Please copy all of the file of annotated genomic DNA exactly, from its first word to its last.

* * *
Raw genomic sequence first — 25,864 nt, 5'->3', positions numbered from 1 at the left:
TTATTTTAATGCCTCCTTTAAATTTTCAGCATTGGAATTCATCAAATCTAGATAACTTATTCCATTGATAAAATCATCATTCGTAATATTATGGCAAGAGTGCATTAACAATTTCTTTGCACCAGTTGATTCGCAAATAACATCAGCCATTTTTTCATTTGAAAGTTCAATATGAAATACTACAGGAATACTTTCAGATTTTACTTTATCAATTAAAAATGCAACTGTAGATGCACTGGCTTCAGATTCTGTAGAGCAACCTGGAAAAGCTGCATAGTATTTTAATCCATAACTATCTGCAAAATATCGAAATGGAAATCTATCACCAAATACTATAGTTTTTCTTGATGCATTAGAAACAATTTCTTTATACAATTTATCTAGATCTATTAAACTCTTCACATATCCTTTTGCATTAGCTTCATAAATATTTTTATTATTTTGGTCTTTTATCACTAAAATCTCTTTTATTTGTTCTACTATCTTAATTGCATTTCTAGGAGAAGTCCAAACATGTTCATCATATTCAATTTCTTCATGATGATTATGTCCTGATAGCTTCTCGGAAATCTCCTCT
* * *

Raw genomic sequence first — 25,864 nt, 5'->3', positions numbered from 1 at the left:
TTATTTTAATGCCTCCTTTAAATTTTCAGCATTGGAATTCATCAAATCTAGATAACTTATTCCATTGATAAAATCATCATTCGTAATATTATGGCAAGAGTGCATTAACAATTTCTTTGCACCAGTTGATTCGCAAATAACATCAGCCATTTTTTCATTTGAAAGTTCAATATGAAATACTACAGGAATACTTTCAGATTTTACTTTATCAATTAAAAATGCAACTGTAGATGCACTGGCTTCAGATTCTGTAGAGCAACCTGGAAAAGCTGCATAGTATTTTAATCCATAACTATCTGCAAAATATCGAAATGGAAATCTATCACCAAATACTATAGTTTTTCTTGATGCATTAGAAACAATTTCTTTATACAATTTATCTAGATCTATTAAACTCTTCACATATCCTTTTGCATTAGCTTCATAAATATTTTTATTATTTTGGTCTTTTATCACTAAAATCTCTTTTATTTGTTCTACTATCTTAATTGCATTTCTAGGAGAAGTCCAAACATGTTCATCATATTCAATTTCTTCATGATGATTATGTCCTGATAGCTTCTCGGAAATCTCCTCT